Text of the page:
My Take
PUBLISHED : Friday, 20 December, 2013, 4:04am
UPDATED : Friday, 20 December, 2013, 4:04am

Shame on police and prosecutors for not pressing charges over attack

BIO

Alex Lo is a senior writer at the South China Morning Post. He writes editorials and the daily “My Take” column on page 2. He also edits the weekly science and technology page in Sunday Morning Post.
 

My Post photography colleague May Tse must be one of those unfortunate souls who like to physically hurt themselves. How else do you explain the swelling on the back of her head, and terribly bruised arm and knee after a court assignment? She must have inflicted them on herself.

Police and prosecutors with the Department of Justice concluded, seemingly beyond reason, that there was not enough evidence to go after Chioo Wing-ming with any "reasonable prospect of conviction".

This was after Chioo was photographed and filmed allegedly - yes, I have to write allegedly - pushing Tse over and kicking her while she lay on the ground outside Kowloon City Court on October 24.

Chioo, you may remember, was that moron who knelt before his dominatrix girlfriend Cheng Yan-na while she slapped him repeatedly outside an MTR station in Sheung Shui. The YouTube clip went viral and Cheng was charged. She was ordered to be put on a good-behaviour bond by the court.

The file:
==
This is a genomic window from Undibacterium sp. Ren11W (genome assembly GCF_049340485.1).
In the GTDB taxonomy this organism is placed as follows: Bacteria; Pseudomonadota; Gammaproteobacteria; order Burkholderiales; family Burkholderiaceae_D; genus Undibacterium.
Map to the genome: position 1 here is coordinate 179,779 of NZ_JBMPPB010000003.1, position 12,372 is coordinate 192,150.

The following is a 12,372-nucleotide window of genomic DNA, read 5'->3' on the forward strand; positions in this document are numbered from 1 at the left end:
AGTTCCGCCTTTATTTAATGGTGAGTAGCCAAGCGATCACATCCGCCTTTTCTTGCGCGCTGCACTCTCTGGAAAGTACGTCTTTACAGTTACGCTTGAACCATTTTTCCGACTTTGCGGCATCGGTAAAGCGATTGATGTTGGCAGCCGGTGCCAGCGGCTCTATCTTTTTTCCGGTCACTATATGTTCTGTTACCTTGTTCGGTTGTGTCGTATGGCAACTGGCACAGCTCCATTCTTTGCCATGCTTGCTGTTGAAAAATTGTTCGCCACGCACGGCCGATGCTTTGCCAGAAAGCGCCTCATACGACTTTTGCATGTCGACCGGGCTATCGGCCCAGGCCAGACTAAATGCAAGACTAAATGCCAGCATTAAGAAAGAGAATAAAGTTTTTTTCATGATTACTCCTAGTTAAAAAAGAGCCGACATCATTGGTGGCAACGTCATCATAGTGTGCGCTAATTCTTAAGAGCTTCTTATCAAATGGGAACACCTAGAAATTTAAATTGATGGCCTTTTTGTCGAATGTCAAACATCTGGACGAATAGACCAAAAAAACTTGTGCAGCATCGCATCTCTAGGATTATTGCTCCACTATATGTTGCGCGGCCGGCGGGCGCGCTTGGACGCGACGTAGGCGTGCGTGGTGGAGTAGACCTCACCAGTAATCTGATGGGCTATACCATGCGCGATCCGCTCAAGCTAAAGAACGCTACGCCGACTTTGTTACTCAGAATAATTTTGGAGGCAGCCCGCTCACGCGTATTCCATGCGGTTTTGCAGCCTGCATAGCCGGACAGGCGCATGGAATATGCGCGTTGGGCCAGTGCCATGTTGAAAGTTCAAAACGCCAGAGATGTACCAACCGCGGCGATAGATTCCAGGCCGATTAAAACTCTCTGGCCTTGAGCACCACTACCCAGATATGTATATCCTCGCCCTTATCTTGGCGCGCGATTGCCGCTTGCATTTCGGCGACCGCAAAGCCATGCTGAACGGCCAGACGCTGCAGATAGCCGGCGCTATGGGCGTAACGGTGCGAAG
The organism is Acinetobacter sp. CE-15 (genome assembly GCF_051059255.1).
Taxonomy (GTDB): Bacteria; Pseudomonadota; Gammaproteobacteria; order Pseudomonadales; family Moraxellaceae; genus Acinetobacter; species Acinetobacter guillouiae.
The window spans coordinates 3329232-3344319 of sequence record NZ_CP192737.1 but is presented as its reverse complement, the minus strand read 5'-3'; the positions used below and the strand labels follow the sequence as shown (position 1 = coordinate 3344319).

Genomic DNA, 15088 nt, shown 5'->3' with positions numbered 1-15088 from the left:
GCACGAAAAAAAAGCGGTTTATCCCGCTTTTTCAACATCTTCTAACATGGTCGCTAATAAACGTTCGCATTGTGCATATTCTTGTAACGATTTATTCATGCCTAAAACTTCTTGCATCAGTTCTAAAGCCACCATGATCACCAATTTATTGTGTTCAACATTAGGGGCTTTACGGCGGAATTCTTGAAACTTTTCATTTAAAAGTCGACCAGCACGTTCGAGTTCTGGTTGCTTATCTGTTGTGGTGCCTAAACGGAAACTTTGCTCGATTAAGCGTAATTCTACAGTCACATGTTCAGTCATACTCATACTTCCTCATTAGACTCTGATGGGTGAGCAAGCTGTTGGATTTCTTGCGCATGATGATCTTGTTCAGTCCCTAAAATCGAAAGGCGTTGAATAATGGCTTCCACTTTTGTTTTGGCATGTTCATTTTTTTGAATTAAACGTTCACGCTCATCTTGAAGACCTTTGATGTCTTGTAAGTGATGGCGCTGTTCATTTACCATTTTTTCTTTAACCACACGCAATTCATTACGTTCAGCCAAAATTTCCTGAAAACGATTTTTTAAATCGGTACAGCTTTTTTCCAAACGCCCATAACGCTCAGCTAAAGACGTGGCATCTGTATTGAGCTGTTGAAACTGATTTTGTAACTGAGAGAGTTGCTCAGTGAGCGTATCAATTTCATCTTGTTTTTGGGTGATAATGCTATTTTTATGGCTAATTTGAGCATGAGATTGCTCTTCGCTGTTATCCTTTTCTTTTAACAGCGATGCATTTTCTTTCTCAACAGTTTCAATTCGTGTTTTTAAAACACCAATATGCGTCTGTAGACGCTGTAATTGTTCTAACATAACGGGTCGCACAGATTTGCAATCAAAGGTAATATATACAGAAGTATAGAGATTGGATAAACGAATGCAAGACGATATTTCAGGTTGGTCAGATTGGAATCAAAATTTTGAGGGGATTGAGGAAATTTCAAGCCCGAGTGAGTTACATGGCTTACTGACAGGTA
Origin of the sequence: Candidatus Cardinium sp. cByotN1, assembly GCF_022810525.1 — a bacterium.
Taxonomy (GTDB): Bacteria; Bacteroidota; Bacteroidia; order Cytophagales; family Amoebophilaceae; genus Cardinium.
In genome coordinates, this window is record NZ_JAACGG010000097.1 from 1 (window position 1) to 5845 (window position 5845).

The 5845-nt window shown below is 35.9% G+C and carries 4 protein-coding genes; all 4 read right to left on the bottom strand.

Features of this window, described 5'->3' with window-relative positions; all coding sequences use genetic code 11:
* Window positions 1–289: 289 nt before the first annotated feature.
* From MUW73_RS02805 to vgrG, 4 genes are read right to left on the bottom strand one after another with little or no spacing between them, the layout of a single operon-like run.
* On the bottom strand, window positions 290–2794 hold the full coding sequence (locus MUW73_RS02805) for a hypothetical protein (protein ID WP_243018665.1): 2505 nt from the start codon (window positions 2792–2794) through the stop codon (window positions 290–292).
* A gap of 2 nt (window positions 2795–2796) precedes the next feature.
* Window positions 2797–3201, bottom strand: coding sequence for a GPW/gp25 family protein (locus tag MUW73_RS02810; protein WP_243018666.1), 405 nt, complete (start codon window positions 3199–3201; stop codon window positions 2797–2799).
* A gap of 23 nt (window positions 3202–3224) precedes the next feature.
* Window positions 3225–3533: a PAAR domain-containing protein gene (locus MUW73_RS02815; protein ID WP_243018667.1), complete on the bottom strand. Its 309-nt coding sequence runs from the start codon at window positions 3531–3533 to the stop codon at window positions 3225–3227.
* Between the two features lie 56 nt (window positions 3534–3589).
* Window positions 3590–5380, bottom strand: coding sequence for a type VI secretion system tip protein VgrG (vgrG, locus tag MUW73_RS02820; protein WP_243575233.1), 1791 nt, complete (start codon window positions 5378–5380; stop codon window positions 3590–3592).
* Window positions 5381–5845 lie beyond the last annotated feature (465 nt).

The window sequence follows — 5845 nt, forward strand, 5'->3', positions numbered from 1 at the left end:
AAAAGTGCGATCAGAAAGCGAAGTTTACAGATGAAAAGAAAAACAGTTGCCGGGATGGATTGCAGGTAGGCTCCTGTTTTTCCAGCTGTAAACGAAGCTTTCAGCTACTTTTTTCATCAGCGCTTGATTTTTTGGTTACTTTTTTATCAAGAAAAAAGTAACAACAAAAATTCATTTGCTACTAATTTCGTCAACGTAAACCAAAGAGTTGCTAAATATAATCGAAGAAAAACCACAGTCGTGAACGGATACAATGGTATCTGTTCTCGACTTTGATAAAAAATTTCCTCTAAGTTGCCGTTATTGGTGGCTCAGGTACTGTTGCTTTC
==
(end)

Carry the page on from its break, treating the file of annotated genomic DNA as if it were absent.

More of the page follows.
It seems Chioo must have a lot of suppressed and misplaced anger, letting Cheng beat him publicly but going after photographers who were just trying to take a picture.

So get this. The police and the justice department's lawyers were willing to charge Cheng after watching that YouTube clip. But Tse had the physical evidence of her injuries and a number of eyewitnesses to prove she was assaulted, not to mention the alleged assault was also filmed and photographed by Tse's professional peers. But still they concluded there wasn't enough evidence! Is this a bad joke?

Hey Chioo, I have a piece of advice for you. Get your girl to beat you in your own home so we don't have to deal with your pathetic passive-aggressive issues. As for the police and prosecutors, these are the people who would arrest and rearrest protesters for taking part in rallies two years before or for throwing fluffy toys that hit no-one. It appears if the alleged victims were top officials like the chief executive, they would be more than eager to teach the alleged assailants a lesson, arresting and charging them many months or even years after the incident.

But if it's just us hacks, hell, it's open season!

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